Washington is abuzz this morning over the contents of former Defense Secretary Robert Gates' new book, which includes some scathing criticism of President Obama's handling of the wars in Iraq and Afghanistan.

The revelations come as al Qaeda-linked groups retake control of key Iraqi cities Ramadi and Fallujah, where costly battles were waged by U.S. troops to oust terrorist groups.

In "Duty," Gates writes that it "became routine" for Obama's National Security Staff (NSS) to call military commanders, referring to it as "operational meddling" that he "routinely resisted."

He wrote that when he worked in the White House, such communication was "unthinkable" and "probably cause for dismissal."

Fox News strategic analyst Lt. Col. Ralph Peters (Ret.) discussed the revelations with Bill Hemmer this morning, saying much of what he has heard is not really that surprising.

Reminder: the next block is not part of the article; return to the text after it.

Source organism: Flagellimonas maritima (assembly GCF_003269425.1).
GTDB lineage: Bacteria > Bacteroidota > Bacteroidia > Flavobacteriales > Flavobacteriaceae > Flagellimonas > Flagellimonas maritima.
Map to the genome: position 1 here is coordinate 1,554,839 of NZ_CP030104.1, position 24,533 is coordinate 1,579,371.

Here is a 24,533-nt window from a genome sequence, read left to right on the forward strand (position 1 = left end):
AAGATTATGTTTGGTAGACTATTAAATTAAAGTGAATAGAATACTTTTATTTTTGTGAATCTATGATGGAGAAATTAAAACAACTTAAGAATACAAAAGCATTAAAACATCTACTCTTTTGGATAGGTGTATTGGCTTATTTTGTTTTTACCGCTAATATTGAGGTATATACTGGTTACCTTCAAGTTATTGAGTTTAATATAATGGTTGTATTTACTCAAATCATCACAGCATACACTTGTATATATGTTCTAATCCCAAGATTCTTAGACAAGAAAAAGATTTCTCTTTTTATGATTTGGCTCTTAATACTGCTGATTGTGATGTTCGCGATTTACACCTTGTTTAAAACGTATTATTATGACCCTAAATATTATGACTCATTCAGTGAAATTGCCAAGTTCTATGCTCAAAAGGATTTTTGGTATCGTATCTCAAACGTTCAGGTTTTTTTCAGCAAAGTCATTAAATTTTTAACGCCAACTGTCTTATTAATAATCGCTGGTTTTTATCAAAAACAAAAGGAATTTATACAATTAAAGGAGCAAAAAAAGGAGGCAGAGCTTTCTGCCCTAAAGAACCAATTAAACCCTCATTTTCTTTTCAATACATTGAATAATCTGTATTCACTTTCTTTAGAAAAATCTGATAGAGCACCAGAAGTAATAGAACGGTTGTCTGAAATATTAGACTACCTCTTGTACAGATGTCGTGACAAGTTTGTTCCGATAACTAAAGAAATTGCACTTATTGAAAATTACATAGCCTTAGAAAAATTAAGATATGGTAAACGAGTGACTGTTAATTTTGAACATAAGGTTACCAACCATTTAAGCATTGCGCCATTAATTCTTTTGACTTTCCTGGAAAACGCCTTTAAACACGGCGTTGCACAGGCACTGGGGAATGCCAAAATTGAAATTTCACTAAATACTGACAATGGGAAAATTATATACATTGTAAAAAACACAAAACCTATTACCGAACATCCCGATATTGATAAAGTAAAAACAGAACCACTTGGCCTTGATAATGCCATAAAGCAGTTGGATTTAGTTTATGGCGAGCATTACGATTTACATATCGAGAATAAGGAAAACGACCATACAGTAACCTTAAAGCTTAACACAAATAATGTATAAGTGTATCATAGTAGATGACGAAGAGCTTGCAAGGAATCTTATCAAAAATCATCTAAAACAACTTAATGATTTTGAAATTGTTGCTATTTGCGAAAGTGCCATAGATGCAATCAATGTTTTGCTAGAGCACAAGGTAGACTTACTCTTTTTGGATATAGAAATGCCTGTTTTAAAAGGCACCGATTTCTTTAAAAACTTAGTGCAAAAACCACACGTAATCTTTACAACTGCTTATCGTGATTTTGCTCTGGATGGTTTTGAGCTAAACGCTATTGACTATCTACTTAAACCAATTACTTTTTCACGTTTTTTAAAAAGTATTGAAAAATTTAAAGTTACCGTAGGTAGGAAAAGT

To Peters, the most troubling thing is that Gates claims Obama doubted the strategy in Afghanistan while sending additional troops there in his first term. The White House has since disputed that claim.

"If our president tripled down in Afghanistan and never believed in the mission, never believed it could work, but for the last five years has allowed our soldiers and Marines and Navy corpsmen to be killed or maimed in a war the president doesn't believe makes sense or that he doesn't believe he can win? That is as low as any president in our history has gone," said Peters.

Watch the full discussion above.